I Media Main I Media by Decade I Media by Genre I Media Timeline I
There was explosive growth of the media in the 1980s, especially television. With rising costs of materials and labour, and with competition from 24-hour cable television news, many newspapers disappeared, leaving many towns with only one print voice to service them. Satellite television reported events across the world live. Cable news and subscription cable television also rose in popularity, competing with network television.
In media, as in other large industries, mergers and corporate takeovers were common. Large publishers of big newspapers targeted smaller competitive newspapers for takeovers, hoping to have total domination in their towns or cities. Even as many small community newspapers were being taken over or shut down, consumers still wanted to be connected to their community through their local paper. Large papers added new sections to cater to them, such as a "Neighbours" section. Another innovation that began in the 1980s was the foreign-language edition, such as the Spanish version of the Miami Herald. These trends would continue into the Nineties.
Research studies in the Eighties showed that consumers found investigative reporting sometimes too long and negative. In 1982, Gannett Corporation launched USA Today, a bold and colourful newspaper that covered nationwide news. USA Today delivered topical and non-controversial national news coverage. It influenced regional newspapers nationwide; colour photography, colourized graphs and weather maps became more common in most of the major newspapers.
In the 1980s, another government scandal erupted known as the Iran-Contra Affair. Unlike Watergate in 1973, the Iran-Contra affair did not bring down the president. President Ronald Reagan was a former movie actor and friend of many powerful media executives and celebrities, and enjoyed a warmer relationship with the media than many past presidents. Televised Senate hearings were watched by millions daily but not with the same urgency as had been with Watergate. Television and radio talk shows debated over it, but the public eventually became tired with the whole affair.
In the 1980s, many new specialty magazines emerged. Magazines themes included the New Age Movement, family and divorce, computers and technology; men's and women's magazines. They more or less reflected the trends of the time, for example, with the increasing divorce rate, new families needed to know how to cope and stay together as well as where to find support. Many people read to learn how to cope in a changing world and get ahead.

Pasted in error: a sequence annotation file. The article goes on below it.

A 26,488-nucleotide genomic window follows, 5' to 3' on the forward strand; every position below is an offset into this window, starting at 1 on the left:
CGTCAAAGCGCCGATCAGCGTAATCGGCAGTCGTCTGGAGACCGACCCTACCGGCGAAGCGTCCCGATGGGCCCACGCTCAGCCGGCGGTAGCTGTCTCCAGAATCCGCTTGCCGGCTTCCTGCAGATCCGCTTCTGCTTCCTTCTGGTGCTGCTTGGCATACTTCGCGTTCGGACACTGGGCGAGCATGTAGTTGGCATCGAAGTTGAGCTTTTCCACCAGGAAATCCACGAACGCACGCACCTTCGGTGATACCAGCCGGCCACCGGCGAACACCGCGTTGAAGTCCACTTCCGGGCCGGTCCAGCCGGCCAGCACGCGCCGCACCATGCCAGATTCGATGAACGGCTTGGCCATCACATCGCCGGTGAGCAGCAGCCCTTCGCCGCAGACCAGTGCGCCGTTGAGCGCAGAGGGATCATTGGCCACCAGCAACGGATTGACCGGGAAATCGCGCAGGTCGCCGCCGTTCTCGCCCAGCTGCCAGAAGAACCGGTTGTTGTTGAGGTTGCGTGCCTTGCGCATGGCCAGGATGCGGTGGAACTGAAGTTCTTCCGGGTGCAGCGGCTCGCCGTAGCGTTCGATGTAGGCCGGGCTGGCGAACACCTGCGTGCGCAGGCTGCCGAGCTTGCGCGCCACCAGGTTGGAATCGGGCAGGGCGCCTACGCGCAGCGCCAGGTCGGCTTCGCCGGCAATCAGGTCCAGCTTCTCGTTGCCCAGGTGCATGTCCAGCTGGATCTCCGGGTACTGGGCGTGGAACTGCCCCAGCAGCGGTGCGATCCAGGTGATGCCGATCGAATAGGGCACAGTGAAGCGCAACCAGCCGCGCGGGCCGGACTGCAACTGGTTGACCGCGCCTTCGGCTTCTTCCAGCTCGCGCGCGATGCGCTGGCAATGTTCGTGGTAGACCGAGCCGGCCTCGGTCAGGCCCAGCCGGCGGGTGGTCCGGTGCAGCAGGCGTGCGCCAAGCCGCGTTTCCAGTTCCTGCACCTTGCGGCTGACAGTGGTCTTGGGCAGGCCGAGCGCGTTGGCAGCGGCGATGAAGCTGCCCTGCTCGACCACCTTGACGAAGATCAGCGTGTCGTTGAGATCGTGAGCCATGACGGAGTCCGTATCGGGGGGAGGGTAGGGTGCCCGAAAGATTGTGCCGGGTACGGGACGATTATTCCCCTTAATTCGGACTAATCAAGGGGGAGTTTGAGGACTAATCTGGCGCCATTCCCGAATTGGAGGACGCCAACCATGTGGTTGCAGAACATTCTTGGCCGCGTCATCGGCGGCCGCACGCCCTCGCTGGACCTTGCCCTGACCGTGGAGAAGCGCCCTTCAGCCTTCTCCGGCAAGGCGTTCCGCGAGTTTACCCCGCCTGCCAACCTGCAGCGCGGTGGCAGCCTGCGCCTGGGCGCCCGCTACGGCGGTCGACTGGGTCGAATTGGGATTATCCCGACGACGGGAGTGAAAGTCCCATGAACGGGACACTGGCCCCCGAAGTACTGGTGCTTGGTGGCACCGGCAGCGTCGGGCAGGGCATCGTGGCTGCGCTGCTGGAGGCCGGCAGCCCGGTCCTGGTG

Professional sports has long been linked to advertising and media coverage, especially the major sporting events, such as the Super Bowl, the World Series, etc. In the 1980s, advertising sponsorship of sports and endorsement by sports figures had reached multi-million dollar figures. Basketballer Julius "Dr J" Erving, received $2.5 million for commercials and appearances for Coca-Cola from 1984 to 1988. Advertisers sometimes named products after sports stars, such as Nike's Air Jordan (after basketball great Michael Jordan). As millions were paid to sports stars for endorsements, the cost of products rose. Soon, $100 sports shoes was not uncommon. It was a time of "brand names" or branded goods. This was a trend that would escalate into the Nineties.
Cable television was a based on subscription, sending programs to subscribers via coaxial or fibre-optics cables instead of public air waves. Originally to reach areas where reception was poor or non-existent, it expanded in the 1970s and 1980s. Cable television marketed its services by offering additional programming not available on network television. In addition to the basic cable channels, viewers could pay for other premium channels, such a Disney Channel's movies and cartoons, and movie stations such as HBO (Home Box Office), Showtime and Playboy. There were exclusive pay-per-view sporting events, such as the $80 world heavy-weight championships in 1997. These led to pay-per-view movies, featuring a variety of movies fresh out of theaters and not yet out for rental. Cable and network television showed movies with more graphic content, adult language and violence to maintain their audiences. Home shopping channels were extremely successful, as viewers could order products advertised on television from their homes.
On June 1, 1980, Ted Turner introduced CNN (Cable News Network), which became a highly successful 24-hour news, reporting comprehensively on war and crises, such as the Iran hostage crisis and the Persian Gulf war (1991). In August 1981, MTV (Music TeleVision) emerged, offering rock-and-roll music videos, repeating about every 2 hours. New styles of photography, computer animation and videotape composing turned the music video into a new art form. Singer Michael Jackson's "Thriller" video, filled with outstanding dancers, videography and special effects, revolutionized the music video. MTV soon became a part of teenage culture.
to expanding television to the rural areas, was by satellite television.
Communications satellites in space could reflect signals from different locations
on Earth, to receivers or "dishes" on Earth. By the Eighties, a network of
sophisticated satellites was bringing news and entertainment from around the
world to homes.
The popularity and marketing power of American cinema have caused other national cinemas like those of Britain, Australia and Canada to suffer. Some national cinemas have copied the Hollywood style of movies, while some stick to their culture, for instance the Japanese film industry which has its own style and traditions.